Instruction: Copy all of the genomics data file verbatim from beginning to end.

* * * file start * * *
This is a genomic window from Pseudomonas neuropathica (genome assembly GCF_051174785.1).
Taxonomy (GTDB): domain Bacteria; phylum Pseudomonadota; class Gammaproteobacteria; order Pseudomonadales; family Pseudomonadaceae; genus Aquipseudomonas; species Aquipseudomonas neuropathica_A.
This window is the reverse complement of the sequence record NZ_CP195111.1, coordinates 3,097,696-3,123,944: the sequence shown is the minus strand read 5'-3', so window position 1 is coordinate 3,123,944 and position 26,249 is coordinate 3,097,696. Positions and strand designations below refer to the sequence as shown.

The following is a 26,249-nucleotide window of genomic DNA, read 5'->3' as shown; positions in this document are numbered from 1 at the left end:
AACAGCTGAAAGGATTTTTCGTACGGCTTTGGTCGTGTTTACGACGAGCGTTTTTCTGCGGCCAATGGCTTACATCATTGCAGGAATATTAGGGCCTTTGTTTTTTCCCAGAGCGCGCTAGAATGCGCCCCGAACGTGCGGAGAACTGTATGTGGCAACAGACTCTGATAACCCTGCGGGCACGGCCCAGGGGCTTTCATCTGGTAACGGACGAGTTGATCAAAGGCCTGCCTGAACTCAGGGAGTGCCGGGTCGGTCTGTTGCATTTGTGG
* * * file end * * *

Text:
This is a genomic window from Pseudomonas neuropathica (genome assembly GCF_051174785.1).
Taxonomy (GTDB): domain Bacteria; phylum Pseudomonadota; class Gammaproteobacteria; order Pseudomonadales; family Pseudomonadaceae; genus Aquipseudomonas; species Aquipseudomonas neuropathica_A.
This window is the reverse complement of the sequence record NZ_CP195111.1, coordinates 3,097,696-3,123,944: the sequence shown is the minus strand read 5'-3', so window position 1 is coordinate 3,123,944 and position 26,249 is coordinate 3,097,696. Positions and strand designations below refer to the sequence as shown.

The following is a 26,249-nucleotide window of genomic DNA, read 5'->3' as shown; positions in this document are numbered from 1 at the left end:
AACAGCTGAAAGGATTTTTCGTACGGCTTTGGTCGTGTTTACGACGAGCGTTTTTCTGCGGCCAATGGCTTACATCATTGCAGGAATATTAGGGCCTTTGTTTTTTCCCAGAGCGCGCTAGAATGCGCCCCGAACGTGCGGAGAACTGTATGTGGCAACAGACTCTGATAACCCTGCGGGCACGGCCCAGGGGCTTTCATCTGGTAACGGACGAGTTGATCAAAGGCCTGCCTGAACTCAGGGAGTGCCGGGTCGGTCTGTTGCATTTGTGG